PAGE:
Sometimes the research that isn’t most interesting to scientists turns out to be the most important. And Emory University chemistry professor and AAAS 2019-20 Leshner Public Engagement Fellow Bill Wuest is fine with that. His research on soaps and disinfectants, which he says, in terms of “hardcore chemistry, just isn’t that exciting,” has been in high demand during the COVID-19 pandemic. Wuest was ready to be a resource to the public in part because of the connections and preparation the AAAS fellowship offered him.
Wuest says the first link in this chain of effects started at his AAAS fellowship orientation, in June 2019, which coincided with the AAAS Mass Media Fellowship orientation. The Mass Media Fellows did practice interviews with Leshner Fellows, and Wuest was paired with Luisa Torres, a Mass Media Fellow headed to NPR for the summer. She later followed up and published a story about his work on drugs to combat antibiotic resistance. Wuest says this story caught the attention of his university’s communications department, who already knew him but hadn’t worked closely with him. When The Weather Channel reached out to Emory for an expert on hand-washing and soap versus sanitizers, the communications team recommended him.
Wuest has always loved The Weather Channel, so this opportunity was nerve-wracking, and he was initially disappointed when he couldn’t do the interview in the studio and had to do it remotely because of COVID-19 social distancing precautions. However, this turned out to be a big help. “Doing it on Skype where I couldn’t see anyone else made me more at ease,” Wuest said. “I could have my notes up, and pace myself. It really took the stress off.” His experience doing an on-camera interview during his AAAS orientation (separate from the one with the Mass Media Fellows) was a challenging one, he notes – but he has found himself much more comfortable in conversational interviews than he was giving an elevator-pitch-style speech to a camera.
The Weather Channel interview led to other phone interviews and stories with CNN, Yahoo, Web MD, Washington Post, and also the NYTimes kids section (for this last article, the AAAS Chief Communications Officer put him in touch with the reporter). The Weather Channel came back to him again recently to ask whether hand sanitizers still work after being left in the car or the sun (the answer is yes, if lids are closed completely).
Early in his career, Wuest and several colleagues, including undergraduate students at Villanova University, invented and developed the next generation of antiseptics (like those found in Clorox and Lysol), intended to avoid the issue of antibiotic resistance as these compounds are used more and more. At the time, a few companies expressed interest, but these initial conversations never advanced. Nevertheless, Wuest and his collaborators did patent their findings and continue to vet opportunities, especially considering the heightened interest due to the current pandemic -- they expect higher levels of Lysol use to accelerate this process of bacterial resistance.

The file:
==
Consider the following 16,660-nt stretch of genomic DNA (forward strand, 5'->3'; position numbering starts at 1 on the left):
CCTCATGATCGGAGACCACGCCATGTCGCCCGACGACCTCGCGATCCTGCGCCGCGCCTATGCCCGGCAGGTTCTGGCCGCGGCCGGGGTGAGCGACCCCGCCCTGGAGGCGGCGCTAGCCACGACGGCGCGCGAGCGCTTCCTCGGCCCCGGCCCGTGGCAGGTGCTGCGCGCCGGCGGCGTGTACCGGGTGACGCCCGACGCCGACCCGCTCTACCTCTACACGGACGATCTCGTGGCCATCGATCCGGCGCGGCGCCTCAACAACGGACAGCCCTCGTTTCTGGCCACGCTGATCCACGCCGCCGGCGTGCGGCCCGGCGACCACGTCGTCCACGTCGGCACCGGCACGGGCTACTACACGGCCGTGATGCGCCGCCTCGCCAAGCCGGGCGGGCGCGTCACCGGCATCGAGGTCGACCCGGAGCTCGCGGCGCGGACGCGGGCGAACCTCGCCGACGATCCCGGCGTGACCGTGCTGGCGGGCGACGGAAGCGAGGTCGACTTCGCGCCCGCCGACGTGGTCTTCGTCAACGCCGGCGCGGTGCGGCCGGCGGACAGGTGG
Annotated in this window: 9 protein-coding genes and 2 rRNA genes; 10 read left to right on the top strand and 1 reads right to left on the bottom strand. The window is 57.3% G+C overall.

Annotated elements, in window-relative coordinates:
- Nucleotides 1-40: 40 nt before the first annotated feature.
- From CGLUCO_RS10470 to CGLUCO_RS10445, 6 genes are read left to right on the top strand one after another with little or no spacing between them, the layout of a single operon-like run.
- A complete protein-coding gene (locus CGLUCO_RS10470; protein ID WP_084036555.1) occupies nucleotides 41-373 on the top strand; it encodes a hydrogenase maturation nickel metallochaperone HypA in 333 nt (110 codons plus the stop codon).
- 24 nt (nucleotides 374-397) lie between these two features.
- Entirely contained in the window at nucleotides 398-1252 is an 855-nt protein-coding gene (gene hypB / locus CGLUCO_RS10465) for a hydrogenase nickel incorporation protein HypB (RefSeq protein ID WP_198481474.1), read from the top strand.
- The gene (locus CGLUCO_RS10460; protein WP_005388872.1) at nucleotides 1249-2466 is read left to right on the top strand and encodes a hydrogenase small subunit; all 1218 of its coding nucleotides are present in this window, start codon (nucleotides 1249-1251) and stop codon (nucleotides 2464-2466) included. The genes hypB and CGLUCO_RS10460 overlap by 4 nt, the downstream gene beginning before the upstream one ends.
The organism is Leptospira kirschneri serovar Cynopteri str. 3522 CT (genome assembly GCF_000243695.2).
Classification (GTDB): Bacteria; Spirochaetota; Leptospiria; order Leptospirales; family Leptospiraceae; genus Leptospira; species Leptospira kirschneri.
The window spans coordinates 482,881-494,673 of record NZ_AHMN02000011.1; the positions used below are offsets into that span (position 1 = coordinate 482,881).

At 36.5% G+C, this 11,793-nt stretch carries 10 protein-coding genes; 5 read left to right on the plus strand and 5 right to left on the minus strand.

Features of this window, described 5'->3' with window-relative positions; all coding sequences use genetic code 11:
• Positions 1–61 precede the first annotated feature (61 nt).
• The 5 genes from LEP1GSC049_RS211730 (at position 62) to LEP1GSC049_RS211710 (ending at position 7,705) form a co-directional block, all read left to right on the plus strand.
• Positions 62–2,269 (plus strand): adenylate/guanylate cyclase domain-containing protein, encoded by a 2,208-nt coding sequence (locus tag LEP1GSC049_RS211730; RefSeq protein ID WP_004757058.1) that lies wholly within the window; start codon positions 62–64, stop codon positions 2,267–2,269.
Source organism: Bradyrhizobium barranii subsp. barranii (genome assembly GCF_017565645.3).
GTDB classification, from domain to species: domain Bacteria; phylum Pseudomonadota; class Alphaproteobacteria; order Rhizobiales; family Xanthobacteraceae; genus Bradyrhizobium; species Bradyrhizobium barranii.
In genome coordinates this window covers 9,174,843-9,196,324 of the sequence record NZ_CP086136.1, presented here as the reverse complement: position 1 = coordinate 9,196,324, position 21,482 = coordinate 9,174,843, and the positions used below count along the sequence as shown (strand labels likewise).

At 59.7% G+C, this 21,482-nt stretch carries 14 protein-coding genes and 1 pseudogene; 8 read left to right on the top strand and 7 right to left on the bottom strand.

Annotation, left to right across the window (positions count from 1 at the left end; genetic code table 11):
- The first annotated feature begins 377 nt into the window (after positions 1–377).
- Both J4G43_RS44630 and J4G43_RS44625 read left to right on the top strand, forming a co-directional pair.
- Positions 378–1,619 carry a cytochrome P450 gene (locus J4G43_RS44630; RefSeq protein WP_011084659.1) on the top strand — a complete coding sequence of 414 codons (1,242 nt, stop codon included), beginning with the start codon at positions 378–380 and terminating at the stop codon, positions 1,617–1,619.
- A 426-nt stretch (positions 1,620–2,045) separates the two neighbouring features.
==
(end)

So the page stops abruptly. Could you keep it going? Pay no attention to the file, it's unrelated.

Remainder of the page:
In the meantime, commercial cleaners are still effective against COVID-19, says Wuest, although users should follow the instruction to leave it for two minutes before wiping off. His lab has published over 20 papers in this area, most with undergraduate lead authors. Recently, rumors started swirling about the “quaternary ammonium compounds” in these commercial cleaners not disinfecting against COVID-19. Wuest and one of his graduate students wrote a perspective reassuring their effectiveness, which was later validated by the EPA. However, what surprised Wuest most was the visibility of this relatively small publication, garnering over 10,000 views in two months.
One of Wuest’s overarching public engagement goals is to show that chemicals aren’t inherently bad. For example, he frequently notes the similarity of hand soap, which everyone uses, to these cleaners. In addition, Lysol has a very similar active ingredient (benzalkonium chloride) to what is in mouthwash (cetylpyridinium chloride), for example. These products are very simple, chemically speaking, and he thinks they don’t get enough respect for what they can do.
At the university level, Wuest has been primarily focused on advocating on behalf of innovation and entrepreneurship and is part of many university initiatives championing these causes. He works closely with the Georgia Research Alliance to help translate science from research labs to the market. In addition, he started the Emory Biotech Consulting Club to help train graduate students in doing public-oriented work, including innovation and entrepreneurship. Wuest sees this area as having a similar set of problems to public engagement with science: academics are typically discouraged from pursuing it because it can sometimes distract from other aspects of their job and it can be risky to spend a lot of time on something that may not be successful.
But Wuest believes, based on his experience, that if you are efficient with your time, both innovation and entrepreneurship and public engagement can work well for scientists. Wuest is currently advocating for both areas to be included in promotion and tenure decisions, and has been happy to see Emory progressing in this direction. Wuest was encouraged to include a separate section on public engagement in his annual review and promotion package this past year, which, he says, “wouldn’t have been possible without the Leshner Fellowship.”
The AAAS Leshner Leadership Institute was founded in 2015 and operates through philanthropic gifts in honor of CEO Emeritus Alan I. Leshner. Each year the Institute provides public engagement training and support to 10-15 mid-career scientists from an area of research at the nexus of science and society.